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Author Topic: Horizontal Mobile HF Loop  (Read 2305 times)
KK7XE
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Posts: 4




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« on: March 14, 2017, 08:15:51 AM »

Planning to build an HF mobile loop out of 1/2" conduit. It will be 1' above the cab of my pickup, eliminating any interaction from cab. The feed line will come from a 6" gap that will be by pvc down to an Icom AH-4 tuner. The antenna will be supported by PVC pipe at the 4 stake holes. It should hold up well and have had a great deal of experience using the AH-4 in a variety of base antenna set ups.
Has always been a great tuner with my various antennas. The tuner will be in a NEMA enclosure. Think it will be a fun project and am looking for any input on my idea. Thanks for reading.
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KK4YDR
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Posts: 673




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« Reply #1 on: March 14, 2017, 05:03:39 PM »

Ive toyed with the idea of an RX loop but in the mobile it would be absolutely no xmit. A tuner is horrible for a mobile xmit antenna but would be required for an rx loop. If you have the space I say go for it.

Unfortunately you cant isolate something like that from the massive mass of steel and Al under the antenna. PXmit is goinf to be a disaster but RX could work very well.
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K1TWH
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Posts: 115




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« Reply #2 on: March 16, 2017, 08:22:35 AM »

Read around on small loop articles.   They typically require a specialized matching network and on a good loop a 7MHz bandwidth might be 3-5 KHz wide (2:1 ~SWR).   The AH4 is a good unit, but a 0.1 ohm input impedance with a ton of reactance is going to result in a lot of lost power in almost any tuner not specifically designed for a loop.   You could investigate the MFJ-935/6 loop tuners and / or download the manual to get a feel for how they match a small wavelength loop.     -Tom
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WB6BYU
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Posts: 17181




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« Reply #3 on: March 16, 2017, 10:21:39 AM »

A few thoughts:

Copper pipe will have lower losses than steel conduit.  Steel is comparatively lossy at
RF due to the hysteresis losses (the magnetization / demagnetization of the metal for
each RF cycle.)  This isn't too much of an issue with a dipole, but a loop will have VERY
high currents with low radiation resistance, and conductor resistance plays a larger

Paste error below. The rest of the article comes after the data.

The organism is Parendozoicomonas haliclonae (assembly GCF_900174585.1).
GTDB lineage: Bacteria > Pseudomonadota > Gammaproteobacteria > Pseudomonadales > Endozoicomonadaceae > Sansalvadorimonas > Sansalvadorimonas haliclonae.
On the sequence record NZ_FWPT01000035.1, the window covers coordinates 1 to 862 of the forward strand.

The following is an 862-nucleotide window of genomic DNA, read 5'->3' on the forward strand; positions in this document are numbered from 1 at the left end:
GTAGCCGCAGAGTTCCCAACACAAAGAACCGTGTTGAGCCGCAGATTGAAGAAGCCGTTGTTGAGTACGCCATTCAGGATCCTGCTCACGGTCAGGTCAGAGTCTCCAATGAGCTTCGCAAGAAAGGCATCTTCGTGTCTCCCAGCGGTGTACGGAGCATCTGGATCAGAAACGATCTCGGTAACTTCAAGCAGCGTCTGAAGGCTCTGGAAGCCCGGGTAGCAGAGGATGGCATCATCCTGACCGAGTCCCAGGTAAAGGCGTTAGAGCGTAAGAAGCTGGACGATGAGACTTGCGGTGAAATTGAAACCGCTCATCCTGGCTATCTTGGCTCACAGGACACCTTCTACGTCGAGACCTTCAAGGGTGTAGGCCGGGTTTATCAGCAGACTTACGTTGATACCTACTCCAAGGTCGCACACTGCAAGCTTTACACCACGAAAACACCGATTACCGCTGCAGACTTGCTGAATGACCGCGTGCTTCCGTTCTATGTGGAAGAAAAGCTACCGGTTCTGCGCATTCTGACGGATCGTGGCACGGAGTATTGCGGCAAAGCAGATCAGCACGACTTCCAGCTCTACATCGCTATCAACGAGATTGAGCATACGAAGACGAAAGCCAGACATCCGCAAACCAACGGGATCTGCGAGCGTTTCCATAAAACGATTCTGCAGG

role in antenna efficiency.

What bands do you plan to use it on?  What distances do you want to cover?  A small
loop has a null overhead with maximum radiation off the edges.  It won't be very good
for NVIS coverage on 80m or 40m because of the overhead null.  (And higher frequencies
don't support NVIS propagation.)  Basically you are using a horizontally polarized antenna
that is about 7' high, which won't have a lot of low angle radiation either, except perhaps
on 10m.

How short of a wire is the AH-4 rated to match on the bands where you plan to use it?
Short end-fed wires have a low resistance and a lot of capacitive reactance.  Loops
have a very low resistance and a lot of inductive reactance.  Don't be
surprised if the AH-4 has problems matching the loop.

And using any length or type of feedline between the loop and the tuner may be
problematic.  Or at least lossy.

A foot of clearance over the top of the cab is nowhere near enough to reduce the
interaction between the antenna and the truck.  Even just the bed of the truck
likely will be strongly coupled to the antenna, and may contribute to the losses.
Consider the typical spacing between a driven element and a reflector in an
antenna for the bands you are planning to operate - even that provides strong
coupling between the elements.


That's not to say that it isn't worth trying your idea out to see how it works.
There is a lot to be learned by trying new things, even if (in fact, especially
when
) they don't go as planned.  It certainly would be interesting to
be able to switch back and forth between the loop and a typical mobile whip
to compare signal strengths on different stations.


Quote from: Mark Twain

If you hold a cat by the tail you learn things you cannot learn any other way.

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KA4NMA
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Posts: 518




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« Reply #4 on: March 20, 2017, 12:02:46 AM »

Check out the SGC Auto couplers and SGC work.com

Randy Ka4nma
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